These 17 countries are saying goodbye to GM crops

The battle against genetically-modified organisms (GMOs) continues on, with a growing number of countries saying goodbye to these crops for good. There are many countries who are making moves to rid their markets of GM crops. As of this week, these countries have initiated moves to ban GMO crop cultivation: Austria, Croatia, Scotland, Slovenia, Italy, Germany, France, Greece, Hungary, Latvia, Lithuania, the Netherlands, Bulgaria, Russia, Denmark, Wales, and Poland. Many of these governments are choosing an “opt-out” clause of a European Commission rule that was passed in March, and it would allow for these countries to abstain from growing GMO crops. 


Regardless if these GMO crops are already authorized to be grown within the EU, this clause will allow these nations to refuse if they wish to. Although, it's unclear how new trade deals like the TPP would put their refusal option at risk. Currently, the only GM crop that is allowed to be grown in Europe is Monsanto's MON810 maize. 


Overall, roughly 65 percent of the EU's population is saying that they want to ban the cultivation of GMO crops. Clearly, a growing number of people are wanting to opt-out of being a part of the experiment, and when given the opportunity to choose; many will prefer to eat food that isn't genetically-modified. “At least half of the EU’s governments are rejecting the commission’s drive for GMO crop approvals. They don’t trust EU safety assessments and are rightly taking action to protect their agriculture and food,” says Greenpeace EU food policy director Franziska Achterberg.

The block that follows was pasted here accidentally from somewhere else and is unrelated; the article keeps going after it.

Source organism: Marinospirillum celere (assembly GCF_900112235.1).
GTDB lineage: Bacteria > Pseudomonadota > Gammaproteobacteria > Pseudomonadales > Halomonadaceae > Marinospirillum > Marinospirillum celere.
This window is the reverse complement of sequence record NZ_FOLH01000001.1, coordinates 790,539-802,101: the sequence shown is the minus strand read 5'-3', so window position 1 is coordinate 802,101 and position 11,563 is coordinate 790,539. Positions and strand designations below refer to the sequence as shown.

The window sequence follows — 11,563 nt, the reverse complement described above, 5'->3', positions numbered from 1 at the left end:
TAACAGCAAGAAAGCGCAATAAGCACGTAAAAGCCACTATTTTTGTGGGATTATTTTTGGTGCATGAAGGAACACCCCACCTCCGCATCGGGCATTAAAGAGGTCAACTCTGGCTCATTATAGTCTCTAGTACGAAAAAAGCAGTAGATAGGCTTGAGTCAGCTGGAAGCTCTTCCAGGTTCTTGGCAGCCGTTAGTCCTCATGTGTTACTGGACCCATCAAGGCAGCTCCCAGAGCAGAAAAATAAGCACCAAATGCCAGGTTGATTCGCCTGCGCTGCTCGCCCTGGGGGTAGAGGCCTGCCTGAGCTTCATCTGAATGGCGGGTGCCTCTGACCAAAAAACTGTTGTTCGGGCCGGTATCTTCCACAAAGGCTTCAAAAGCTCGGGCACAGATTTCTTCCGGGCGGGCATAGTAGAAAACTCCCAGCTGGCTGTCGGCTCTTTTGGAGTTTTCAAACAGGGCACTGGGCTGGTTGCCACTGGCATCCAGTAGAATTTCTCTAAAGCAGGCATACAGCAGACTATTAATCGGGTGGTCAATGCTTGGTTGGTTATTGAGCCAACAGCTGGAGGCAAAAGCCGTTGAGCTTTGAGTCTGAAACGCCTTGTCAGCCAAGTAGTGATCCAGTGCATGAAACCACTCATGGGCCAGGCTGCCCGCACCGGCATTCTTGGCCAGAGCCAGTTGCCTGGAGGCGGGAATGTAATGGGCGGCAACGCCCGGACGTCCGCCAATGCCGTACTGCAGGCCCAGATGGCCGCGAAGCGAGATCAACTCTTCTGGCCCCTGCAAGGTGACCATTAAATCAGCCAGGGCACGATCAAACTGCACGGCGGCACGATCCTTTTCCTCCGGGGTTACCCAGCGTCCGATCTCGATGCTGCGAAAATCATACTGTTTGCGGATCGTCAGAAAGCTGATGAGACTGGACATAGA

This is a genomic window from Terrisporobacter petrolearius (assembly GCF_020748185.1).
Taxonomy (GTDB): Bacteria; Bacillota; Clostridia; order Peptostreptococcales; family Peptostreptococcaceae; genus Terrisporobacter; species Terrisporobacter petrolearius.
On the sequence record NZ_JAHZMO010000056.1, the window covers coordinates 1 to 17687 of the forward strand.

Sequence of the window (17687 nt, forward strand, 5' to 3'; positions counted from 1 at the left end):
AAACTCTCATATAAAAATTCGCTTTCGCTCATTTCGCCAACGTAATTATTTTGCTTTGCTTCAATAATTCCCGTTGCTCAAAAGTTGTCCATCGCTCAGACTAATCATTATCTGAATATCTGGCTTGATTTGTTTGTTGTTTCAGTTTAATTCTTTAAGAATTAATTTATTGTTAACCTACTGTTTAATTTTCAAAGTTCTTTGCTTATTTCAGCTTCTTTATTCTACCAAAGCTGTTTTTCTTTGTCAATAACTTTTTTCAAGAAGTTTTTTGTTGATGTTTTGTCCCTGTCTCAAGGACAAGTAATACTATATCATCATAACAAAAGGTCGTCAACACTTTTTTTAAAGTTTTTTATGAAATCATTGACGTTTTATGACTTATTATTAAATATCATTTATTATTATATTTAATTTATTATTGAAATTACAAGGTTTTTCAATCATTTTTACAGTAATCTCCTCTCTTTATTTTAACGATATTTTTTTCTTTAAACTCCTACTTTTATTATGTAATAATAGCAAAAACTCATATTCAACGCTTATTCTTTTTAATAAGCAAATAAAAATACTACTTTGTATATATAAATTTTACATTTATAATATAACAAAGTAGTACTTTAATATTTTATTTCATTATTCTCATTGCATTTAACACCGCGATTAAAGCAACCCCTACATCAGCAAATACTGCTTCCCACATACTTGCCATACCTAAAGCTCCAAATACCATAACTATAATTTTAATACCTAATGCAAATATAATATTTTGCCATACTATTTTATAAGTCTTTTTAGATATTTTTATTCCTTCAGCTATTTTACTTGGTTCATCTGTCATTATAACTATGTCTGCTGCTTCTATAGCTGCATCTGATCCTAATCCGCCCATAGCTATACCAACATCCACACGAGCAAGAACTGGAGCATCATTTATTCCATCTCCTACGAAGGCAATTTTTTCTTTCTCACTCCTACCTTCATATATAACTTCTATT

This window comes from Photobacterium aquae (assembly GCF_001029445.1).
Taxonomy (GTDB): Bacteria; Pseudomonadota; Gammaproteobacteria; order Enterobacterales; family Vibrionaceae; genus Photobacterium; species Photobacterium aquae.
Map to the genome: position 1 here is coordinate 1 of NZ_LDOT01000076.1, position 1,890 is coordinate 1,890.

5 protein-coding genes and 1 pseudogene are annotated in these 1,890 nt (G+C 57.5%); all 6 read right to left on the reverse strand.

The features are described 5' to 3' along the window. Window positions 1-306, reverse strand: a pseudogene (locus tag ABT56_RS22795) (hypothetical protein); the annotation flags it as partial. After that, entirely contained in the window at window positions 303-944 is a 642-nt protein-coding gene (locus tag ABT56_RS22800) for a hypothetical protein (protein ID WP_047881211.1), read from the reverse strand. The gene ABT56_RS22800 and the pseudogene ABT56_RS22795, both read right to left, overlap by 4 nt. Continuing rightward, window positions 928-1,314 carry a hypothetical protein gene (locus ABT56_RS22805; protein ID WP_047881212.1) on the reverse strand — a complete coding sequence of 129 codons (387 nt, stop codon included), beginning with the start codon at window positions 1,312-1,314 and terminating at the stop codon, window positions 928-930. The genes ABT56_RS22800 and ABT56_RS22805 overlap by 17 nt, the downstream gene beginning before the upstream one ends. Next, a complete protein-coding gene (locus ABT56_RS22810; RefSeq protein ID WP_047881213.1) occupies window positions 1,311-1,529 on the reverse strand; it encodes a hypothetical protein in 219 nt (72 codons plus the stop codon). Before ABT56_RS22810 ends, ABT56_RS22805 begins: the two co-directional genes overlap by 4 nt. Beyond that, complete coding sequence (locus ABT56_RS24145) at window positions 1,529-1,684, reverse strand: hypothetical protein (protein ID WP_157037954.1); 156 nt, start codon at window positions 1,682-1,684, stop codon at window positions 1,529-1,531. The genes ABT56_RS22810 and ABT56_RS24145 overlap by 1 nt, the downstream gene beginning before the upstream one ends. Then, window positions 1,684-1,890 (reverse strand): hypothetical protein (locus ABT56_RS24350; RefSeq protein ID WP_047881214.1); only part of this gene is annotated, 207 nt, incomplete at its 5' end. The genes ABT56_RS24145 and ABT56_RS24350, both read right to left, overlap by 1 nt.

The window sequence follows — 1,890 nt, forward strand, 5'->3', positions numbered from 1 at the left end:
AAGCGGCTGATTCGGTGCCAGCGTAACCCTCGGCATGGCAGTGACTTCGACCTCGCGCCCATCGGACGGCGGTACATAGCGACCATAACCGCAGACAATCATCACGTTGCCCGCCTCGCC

Many of these countries already have anti-GMO legislation established, but more are joining the cause and they are increasing the strict regulation and bans against these crops. All 28 nations currently within the EU require GMO labeling, unlike the U.S. which is still battling over whether companies should be forced to label GMOs. But companies don't need to be forced to label GMOs in order for people to be able to find out what is and isn't genetically-modified, the voluntary non-gmo label verification project is evident to the success of alternative, voluntary methods.


Monsanto and other bio-tech corporations continue to face pressure from the public, over concerns for potential risks that GM crops might pose to health or the environment. From lawsuits to large-scale, world-wide public demonstrations against GM crops, and more, it's clear that people aren't going to let their concerns for these crops subside anytime soon. 


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Tags: food, gmo, tpp, EU, crops
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